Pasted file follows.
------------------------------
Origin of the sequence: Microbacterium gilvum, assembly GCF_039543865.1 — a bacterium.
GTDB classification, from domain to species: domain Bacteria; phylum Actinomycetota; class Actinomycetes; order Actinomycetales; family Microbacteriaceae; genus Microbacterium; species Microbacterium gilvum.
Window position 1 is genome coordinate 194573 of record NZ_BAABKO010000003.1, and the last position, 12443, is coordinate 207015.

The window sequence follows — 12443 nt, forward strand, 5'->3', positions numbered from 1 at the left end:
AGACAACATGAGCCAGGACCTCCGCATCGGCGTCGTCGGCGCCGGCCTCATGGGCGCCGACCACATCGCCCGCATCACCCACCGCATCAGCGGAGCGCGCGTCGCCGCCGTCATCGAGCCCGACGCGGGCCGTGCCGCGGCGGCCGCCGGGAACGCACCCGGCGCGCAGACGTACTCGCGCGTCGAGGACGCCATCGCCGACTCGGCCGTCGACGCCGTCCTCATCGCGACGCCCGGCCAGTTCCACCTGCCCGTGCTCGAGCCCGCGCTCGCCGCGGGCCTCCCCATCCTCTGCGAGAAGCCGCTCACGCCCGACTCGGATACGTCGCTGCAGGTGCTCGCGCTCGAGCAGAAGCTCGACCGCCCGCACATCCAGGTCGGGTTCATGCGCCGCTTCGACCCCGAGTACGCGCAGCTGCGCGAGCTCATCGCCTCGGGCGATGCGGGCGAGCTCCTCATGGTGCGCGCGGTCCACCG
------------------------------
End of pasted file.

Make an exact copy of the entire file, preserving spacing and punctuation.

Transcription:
Origin of the sequence: Microbacterium gilvum, assembly GCF_039543865.1 — a bacterium.
GTDB classification, from domain to species: domain Bacteria; phylum Actinomycetota; class Actinomycetes; order Actinomycetales; family Microbacteriaceae; genus Microbacterium; species Microbacterium gilvum.
Window position 1 is genome coordinate 194573 of record NZ_BAABKO010000003.1, and the last position, 12443, is coordinate 207015.

The window sequence follows — 12443 nt, forward strand, 5'->3', positions numbered from 1 at the left end:
AGACAACATGAGCCAGGACCTCCGCATCGGCGTCGTCGGCGCCGGCCTCATGGGCGCCGACCACATCGCCCGCATCACCCACCGCATCAGCGGAGCGCGCGTCGCCGCCGTCATCGAGCCCGACGCGGGCCGTGCCGCGGCGGCCGCCGGGAACGCACCCGGCGCGCAGACGTACTCGCGCGTCGAGGACGCCATCGCCGACTCGGCCGTCGACGCCGTCCTCATCGCGACGCCCGGCCAGTTCCACCTGCCCGTGCTCGAGCCCGCGCTCGCCGCGGGCCTCCCCATCCTCTGCGAGAAGCCGCTCACGCCCGACTCGGATACGTCGCTGCAGGTGCTCGCGCTCGAGCAGAAGCTCGACCGCCCGCACATCCAGGTCGGGTTCATGCGCCGCTTCGACCCCGAGTACGCGCAGCTGCGCGAGCTCATCGCCTCGGGCGATGCGGGCGAGCTCCTCATGGTGCGCGCGGTCCACCG